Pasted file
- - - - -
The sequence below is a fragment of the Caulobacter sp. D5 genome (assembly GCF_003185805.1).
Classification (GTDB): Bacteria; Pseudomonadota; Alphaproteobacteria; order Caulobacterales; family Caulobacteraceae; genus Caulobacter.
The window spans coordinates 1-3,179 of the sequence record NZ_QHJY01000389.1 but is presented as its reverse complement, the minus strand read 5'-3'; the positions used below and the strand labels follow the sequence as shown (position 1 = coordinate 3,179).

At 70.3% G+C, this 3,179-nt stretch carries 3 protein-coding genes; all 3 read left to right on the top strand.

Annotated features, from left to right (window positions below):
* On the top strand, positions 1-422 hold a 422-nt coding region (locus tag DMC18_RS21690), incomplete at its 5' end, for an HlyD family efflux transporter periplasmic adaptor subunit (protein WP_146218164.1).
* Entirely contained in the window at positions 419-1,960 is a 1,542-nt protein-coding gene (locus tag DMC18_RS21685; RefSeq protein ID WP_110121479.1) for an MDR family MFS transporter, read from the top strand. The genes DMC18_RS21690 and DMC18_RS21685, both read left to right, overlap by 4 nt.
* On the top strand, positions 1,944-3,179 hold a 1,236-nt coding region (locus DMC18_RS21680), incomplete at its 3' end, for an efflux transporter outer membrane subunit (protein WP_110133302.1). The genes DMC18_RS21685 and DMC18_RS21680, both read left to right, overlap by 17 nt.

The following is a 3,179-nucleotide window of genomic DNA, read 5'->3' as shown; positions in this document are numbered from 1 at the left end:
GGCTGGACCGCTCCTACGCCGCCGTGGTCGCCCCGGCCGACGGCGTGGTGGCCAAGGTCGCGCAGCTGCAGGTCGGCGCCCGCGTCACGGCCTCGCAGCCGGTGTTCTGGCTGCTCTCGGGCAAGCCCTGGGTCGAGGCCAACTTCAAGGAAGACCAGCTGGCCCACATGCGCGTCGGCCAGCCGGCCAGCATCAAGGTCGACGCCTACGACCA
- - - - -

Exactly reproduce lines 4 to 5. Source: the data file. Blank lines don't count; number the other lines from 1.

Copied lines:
At 70.3% G+C, this 3,179-nt stretch carries 3 protein-coding genes; all 3 read left to right on the top strand.

Annotated features, from left to right (window positions below):